Wilde’s Prison Interview?


Wilde’s Prison Interview?

by John Cooper 
With the kind assistance and guidance
of Rob Marland and Matthew Sturgis. *


The artist Banksy has recently demonstrated that deliverance from Reading Gaol remains a popular concept. But, as you might imagine, Oscar Wilde’s real life liberation from the prison was an even more newsworthy event back in 1897.

Oscar himself attested to the potential for a public invasion of his privacy. This is what he wrote to his dear friend, Reggie Turner, just prior to his release:

Already the American interviewer and the English journalist have arrived in Reading: the Governor of the Prison has just shown me a letter from an American interviewer stating that he will be here with a carriage on Wednesday morning for me, and offering any sum I like if I will breakfast with him! Is it not appalling?

(Complete Letters, 829).

The archive photograph of Reading Gaol (above) curiously portends such a carriage handover. But, of course, no interview took place outside Reading prison—appalling breakfast or otherwise—nor could it, because Wilde was not discharged from the prison system at Reading. He was spirited 43.8 miles away to be released from Pentonville Prison in London, his first place of incarceration.

This subterfuge, and others along the way, protected Wilde’s seclusion well enough, and so history has chronicled Wilde’s removal from Reading free from the Fourth Estate.

But now it is time to reconsider the event—particularly for those who might underestimate the doggedness of the Victorian press. Could it really be possible that, in fact, there exists a hitherto forgotten prison interview?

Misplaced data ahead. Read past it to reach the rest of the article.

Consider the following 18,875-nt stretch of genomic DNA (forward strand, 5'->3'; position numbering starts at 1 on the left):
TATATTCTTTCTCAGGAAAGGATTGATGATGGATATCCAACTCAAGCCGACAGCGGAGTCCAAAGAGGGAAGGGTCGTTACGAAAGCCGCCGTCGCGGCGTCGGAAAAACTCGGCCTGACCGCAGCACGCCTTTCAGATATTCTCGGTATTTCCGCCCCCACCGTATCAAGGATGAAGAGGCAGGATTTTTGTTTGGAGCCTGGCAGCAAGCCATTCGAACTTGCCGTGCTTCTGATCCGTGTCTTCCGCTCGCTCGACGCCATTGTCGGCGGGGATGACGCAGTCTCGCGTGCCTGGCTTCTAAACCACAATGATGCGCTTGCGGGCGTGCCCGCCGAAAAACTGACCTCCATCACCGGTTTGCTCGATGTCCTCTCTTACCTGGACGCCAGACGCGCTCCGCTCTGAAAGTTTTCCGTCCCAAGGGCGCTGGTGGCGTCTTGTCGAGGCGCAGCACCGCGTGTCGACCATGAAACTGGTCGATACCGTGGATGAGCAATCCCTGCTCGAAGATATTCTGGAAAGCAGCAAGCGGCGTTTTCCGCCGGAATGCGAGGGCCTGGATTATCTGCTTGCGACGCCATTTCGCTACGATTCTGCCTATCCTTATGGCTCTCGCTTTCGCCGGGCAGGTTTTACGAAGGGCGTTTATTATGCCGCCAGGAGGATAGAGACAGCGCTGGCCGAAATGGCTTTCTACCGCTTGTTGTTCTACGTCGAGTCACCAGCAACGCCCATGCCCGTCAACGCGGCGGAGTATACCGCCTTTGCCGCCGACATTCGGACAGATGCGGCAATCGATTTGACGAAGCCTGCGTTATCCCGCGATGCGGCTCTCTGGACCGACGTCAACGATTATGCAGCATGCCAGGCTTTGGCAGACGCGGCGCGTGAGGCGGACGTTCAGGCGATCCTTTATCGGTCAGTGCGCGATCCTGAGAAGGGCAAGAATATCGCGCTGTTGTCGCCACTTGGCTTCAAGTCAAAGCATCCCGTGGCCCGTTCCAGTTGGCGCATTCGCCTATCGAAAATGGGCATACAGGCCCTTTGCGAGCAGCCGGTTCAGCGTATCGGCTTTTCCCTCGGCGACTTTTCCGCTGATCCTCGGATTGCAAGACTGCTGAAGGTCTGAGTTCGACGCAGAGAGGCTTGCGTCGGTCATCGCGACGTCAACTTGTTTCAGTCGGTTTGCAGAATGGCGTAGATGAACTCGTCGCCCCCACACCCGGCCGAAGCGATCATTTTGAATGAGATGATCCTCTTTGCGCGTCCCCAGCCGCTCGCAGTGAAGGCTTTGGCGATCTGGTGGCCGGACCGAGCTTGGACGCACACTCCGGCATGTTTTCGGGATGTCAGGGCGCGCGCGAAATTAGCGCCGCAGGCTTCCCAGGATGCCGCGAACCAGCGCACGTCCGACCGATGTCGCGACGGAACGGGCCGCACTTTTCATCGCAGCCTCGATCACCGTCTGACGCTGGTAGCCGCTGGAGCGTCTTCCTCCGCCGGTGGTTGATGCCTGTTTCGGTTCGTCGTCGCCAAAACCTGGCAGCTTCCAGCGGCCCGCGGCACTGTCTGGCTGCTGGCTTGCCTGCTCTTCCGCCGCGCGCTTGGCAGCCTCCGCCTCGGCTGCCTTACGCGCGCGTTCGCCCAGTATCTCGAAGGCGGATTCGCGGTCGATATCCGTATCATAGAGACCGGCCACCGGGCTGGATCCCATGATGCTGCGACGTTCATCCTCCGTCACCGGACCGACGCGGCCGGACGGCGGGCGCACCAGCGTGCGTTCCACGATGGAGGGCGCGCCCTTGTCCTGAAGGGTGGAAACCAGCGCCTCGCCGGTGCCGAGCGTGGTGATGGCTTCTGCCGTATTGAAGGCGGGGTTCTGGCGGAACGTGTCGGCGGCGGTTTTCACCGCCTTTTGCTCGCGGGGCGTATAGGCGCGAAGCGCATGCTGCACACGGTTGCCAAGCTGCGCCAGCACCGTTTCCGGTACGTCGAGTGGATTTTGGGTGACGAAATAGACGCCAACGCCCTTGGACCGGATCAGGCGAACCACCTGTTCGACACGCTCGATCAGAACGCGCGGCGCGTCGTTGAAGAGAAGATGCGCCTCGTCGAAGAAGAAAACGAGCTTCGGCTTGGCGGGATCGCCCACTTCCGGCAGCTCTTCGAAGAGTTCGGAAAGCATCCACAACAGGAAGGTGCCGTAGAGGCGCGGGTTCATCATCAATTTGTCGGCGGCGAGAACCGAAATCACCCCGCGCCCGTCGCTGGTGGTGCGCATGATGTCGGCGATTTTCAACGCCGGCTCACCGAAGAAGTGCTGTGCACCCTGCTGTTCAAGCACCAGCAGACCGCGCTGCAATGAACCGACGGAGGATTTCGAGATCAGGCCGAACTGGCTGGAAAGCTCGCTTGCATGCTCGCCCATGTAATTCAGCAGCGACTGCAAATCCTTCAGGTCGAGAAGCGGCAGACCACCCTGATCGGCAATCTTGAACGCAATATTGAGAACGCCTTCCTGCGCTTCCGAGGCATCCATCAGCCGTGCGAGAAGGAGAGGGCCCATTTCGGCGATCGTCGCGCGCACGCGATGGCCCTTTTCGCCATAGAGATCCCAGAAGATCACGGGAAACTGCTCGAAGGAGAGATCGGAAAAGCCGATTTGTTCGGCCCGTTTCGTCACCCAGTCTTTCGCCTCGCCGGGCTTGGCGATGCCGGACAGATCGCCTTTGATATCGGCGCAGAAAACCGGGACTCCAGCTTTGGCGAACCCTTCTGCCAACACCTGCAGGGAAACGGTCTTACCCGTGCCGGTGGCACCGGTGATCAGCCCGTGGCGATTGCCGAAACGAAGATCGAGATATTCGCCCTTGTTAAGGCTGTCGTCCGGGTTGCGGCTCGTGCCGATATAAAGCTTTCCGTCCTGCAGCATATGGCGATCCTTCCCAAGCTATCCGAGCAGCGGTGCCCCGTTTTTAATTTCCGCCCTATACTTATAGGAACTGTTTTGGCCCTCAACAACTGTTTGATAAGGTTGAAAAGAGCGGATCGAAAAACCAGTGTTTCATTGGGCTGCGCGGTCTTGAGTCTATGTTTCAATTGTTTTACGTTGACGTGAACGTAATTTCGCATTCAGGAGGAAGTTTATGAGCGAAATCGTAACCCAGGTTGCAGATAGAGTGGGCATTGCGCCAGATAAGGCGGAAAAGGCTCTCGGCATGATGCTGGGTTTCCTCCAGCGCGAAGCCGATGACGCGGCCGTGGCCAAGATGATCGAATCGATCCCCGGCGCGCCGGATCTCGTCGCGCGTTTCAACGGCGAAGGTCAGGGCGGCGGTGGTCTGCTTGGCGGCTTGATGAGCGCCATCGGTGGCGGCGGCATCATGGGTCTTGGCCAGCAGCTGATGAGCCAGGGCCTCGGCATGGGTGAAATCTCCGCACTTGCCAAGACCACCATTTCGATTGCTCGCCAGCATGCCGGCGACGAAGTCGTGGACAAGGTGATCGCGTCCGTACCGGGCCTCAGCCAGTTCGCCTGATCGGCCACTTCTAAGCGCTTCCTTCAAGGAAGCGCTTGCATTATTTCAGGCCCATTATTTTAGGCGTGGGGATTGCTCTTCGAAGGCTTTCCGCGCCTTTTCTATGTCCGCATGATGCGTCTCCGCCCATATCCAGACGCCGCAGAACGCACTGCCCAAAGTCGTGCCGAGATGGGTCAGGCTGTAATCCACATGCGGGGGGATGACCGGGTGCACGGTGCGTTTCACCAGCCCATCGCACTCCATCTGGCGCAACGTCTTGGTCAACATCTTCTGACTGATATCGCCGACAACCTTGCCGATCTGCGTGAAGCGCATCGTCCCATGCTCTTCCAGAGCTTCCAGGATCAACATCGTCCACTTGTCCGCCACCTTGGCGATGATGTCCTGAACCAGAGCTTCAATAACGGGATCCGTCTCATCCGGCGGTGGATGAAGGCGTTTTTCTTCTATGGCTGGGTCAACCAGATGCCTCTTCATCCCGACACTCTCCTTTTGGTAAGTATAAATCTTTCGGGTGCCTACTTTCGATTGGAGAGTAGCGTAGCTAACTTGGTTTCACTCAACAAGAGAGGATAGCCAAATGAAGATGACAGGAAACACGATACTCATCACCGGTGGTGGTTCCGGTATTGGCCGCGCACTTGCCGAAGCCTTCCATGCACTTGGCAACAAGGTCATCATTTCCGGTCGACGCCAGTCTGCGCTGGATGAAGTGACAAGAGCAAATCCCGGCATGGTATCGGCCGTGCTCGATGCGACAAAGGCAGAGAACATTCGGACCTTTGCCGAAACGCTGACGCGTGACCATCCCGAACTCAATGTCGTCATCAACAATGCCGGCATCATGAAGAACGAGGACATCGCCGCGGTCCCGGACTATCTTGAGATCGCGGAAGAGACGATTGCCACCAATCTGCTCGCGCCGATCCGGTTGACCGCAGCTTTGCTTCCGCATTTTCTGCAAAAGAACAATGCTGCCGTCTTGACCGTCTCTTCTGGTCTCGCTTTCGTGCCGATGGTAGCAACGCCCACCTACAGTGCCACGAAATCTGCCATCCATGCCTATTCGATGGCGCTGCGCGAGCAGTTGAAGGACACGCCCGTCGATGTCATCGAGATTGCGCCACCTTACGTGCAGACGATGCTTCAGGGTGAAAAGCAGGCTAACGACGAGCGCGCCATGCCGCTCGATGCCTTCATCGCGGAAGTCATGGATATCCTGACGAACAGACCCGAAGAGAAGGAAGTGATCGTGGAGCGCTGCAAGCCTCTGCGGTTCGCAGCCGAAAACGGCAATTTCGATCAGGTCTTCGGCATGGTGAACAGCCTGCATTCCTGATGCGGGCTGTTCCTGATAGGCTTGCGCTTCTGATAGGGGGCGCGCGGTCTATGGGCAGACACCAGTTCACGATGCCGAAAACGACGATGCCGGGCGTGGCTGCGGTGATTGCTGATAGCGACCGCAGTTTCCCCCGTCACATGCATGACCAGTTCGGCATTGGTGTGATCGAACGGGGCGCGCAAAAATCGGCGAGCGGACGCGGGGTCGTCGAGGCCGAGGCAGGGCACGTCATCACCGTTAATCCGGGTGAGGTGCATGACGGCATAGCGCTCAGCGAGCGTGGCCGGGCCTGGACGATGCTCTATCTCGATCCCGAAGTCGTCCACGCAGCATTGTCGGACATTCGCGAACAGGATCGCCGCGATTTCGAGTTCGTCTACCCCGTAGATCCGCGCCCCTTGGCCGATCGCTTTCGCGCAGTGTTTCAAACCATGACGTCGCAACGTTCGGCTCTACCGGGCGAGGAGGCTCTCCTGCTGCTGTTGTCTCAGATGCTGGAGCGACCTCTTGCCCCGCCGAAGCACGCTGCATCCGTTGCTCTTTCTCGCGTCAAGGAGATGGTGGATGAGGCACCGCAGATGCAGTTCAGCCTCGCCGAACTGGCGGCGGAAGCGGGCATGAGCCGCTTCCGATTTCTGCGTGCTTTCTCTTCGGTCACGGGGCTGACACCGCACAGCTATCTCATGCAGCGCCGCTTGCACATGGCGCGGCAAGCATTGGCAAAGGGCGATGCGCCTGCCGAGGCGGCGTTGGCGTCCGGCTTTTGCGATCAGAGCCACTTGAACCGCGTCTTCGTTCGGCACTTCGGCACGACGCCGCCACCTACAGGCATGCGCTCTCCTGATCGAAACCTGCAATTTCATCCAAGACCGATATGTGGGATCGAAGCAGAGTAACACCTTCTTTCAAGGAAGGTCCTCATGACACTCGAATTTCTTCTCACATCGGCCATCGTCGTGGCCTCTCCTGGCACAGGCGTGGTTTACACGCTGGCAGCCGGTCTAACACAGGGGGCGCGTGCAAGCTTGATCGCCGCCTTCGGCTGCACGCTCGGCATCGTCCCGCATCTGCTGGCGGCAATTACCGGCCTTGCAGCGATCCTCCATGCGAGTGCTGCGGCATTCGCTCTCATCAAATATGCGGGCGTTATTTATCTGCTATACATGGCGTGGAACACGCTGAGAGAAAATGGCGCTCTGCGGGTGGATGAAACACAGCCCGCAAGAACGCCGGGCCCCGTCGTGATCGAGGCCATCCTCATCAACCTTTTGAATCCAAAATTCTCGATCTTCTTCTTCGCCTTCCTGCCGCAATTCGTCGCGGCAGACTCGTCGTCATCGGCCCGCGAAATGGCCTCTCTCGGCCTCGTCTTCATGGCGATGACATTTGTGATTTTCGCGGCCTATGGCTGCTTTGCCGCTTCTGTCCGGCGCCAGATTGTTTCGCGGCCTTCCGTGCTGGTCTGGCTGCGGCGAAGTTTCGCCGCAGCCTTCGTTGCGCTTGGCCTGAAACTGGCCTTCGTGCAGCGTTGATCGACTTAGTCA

As remarkable as this sounds, it appears that a media dialogue of sorts could have taken place with Wilde at Reading Gaol.

Continue reading Wilde’s Prison Interview?

Making (Up) Oscar Wilde

MAKING OSCAR WILDE by Michèle Mendelssohn
Oxford University Press (2018)

REVIEWED BY: John Cooper


One of the most noteworthy contributions to the recent surge in Wildean material has been Michèle Mendelssohn’s treatise Making Oscar Wilde (2018).

As the title suggests, it is an attempt to establish a premise for the shaping of Wilde’s persona—the latest in a history of such perspectives which has included disquisitions via his Irish roots, his American experience, his men, his women, his friends, his enemies, his wit, his letters, his published works, his unpublished works, his recorded life, his unrecorded life, and, for good measure, his afterlife.

Now Making Oscar Wilde takes a potentially useful and probably unique view through the prism of Wilde’s racial profile. On surface reading the work has much to commend it—but to discover whether it works as a construction we will have to disassemble it.

Continue reading Making (Up) Oscar Wilde